FERC Orders 888 and 889 Electricity

FERC Orders 888 and 889 deal with several major aspects of access to transmission. The first is equal access at nondiscriminatory prices. FERC Order 888 requires all public utilities to file tariffs providing nondiscriminatory access to all wholesale users. National Academies of Sciences, Engineering, and Medicine. 1996.

FERC Order 2000 Electricity

In December of 1999, FERC issued Order 2000.187 The Order requested all transmissionowning utilities188 voluntarily place their transmission facilities under the control of regional transmission organization (hereinafter, “RTO”).189 It was an effort by FERC to move the transmission system away from a vertically-integrated ownership structure and towards a system controlled by an unaffiliated neutral organization.

Telecommunications Act of 1996 Telecommunications

The Teleommunications Act of 1996 is a United States federal law enacted by the 104th United States Congress on January 3, 1996, and signed into law on February 8, 1996, by President Bill Clinton. It primarily amended Chapter 5 of Title 47 of the United States Code, The act was the first significant overhaul of United States telecommunications law in more than sixty years, amending the Communications Act of 1934, and represented a major change in American telecommunication law, because it was the first time that the Internet was included in broadcasting and spectrum allotment. The goal of the law was to "let anyone enter any communications business – to let any communications business compete in any market against any other." The legislation's primary goal was deregulation of the converging broadcasting and telecommunications markets. The law's regulatory policies have been criticized, including the effects of dualistic re-regulation of the communications market.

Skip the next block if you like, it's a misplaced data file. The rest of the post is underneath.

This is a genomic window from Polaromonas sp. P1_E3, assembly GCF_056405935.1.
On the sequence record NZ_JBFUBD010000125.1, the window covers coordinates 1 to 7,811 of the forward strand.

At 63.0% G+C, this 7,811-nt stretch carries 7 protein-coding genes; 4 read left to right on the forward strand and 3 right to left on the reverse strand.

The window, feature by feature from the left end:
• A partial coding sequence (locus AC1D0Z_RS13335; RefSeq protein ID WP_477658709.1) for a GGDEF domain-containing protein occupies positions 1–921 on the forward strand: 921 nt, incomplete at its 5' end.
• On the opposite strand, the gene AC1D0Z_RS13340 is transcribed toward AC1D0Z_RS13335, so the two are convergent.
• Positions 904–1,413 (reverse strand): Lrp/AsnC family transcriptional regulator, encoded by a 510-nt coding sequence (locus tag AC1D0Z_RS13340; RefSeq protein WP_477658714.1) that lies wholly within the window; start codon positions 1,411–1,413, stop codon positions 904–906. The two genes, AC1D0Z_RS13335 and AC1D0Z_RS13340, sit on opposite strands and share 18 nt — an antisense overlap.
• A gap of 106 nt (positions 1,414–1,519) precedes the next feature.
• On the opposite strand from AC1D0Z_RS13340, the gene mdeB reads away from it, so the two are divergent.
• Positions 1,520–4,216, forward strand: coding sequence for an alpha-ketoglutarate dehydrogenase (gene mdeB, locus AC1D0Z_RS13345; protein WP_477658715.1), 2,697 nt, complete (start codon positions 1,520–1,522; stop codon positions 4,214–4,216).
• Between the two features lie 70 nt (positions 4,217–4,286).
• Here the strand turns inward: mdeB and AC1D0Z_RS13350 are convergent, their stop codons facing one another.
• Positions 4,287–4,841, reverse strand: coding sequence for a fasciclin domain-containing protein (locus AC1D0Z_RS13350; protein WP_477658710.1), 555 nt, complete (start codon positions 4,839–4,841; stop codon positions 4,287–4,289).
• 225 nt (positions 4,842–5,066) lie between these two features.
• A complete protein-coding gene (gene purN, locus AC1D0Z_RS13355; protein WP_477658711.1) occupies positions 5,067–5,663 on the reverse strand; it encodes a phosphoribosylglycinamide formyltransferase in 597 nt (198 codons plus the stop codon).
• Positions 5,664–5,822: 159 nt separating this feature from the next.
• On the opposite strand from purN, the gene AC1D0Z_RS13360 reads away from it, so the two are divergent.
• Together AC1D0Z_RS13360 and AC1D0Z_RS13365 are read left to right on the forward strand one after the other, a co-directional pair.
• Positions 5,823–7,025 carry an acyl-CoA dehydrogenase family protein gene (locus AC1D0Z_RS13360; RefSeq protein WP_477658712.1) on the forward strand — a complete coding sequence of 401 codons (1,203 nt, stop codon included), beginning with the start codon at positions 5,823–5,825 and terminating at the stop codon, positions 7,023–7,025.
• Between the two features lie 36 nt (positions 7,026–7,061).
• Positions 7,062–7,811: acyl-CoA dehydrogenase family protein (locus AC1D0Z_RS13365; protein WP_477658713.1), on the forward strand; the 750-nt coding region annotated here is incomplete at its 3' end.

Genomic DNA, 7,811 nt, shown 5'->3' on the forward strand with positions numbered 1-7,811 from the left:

The 2005 Energy Policy Act Electricity

Passage of the Energy Policy Act of 2005 (hereinafter, “EPAct 2005”) had significant impacts on the electric industry.205 Transmission congestion had become an impediment to the reliable and efficient operation of competitive markets.206 In response, the EPAct 2005 added §219 to the FPA, mandating that the Commission “establish, by rule, incentive-based (including performance-based) rate treatments for the transmission of electric energy in interstate commerce.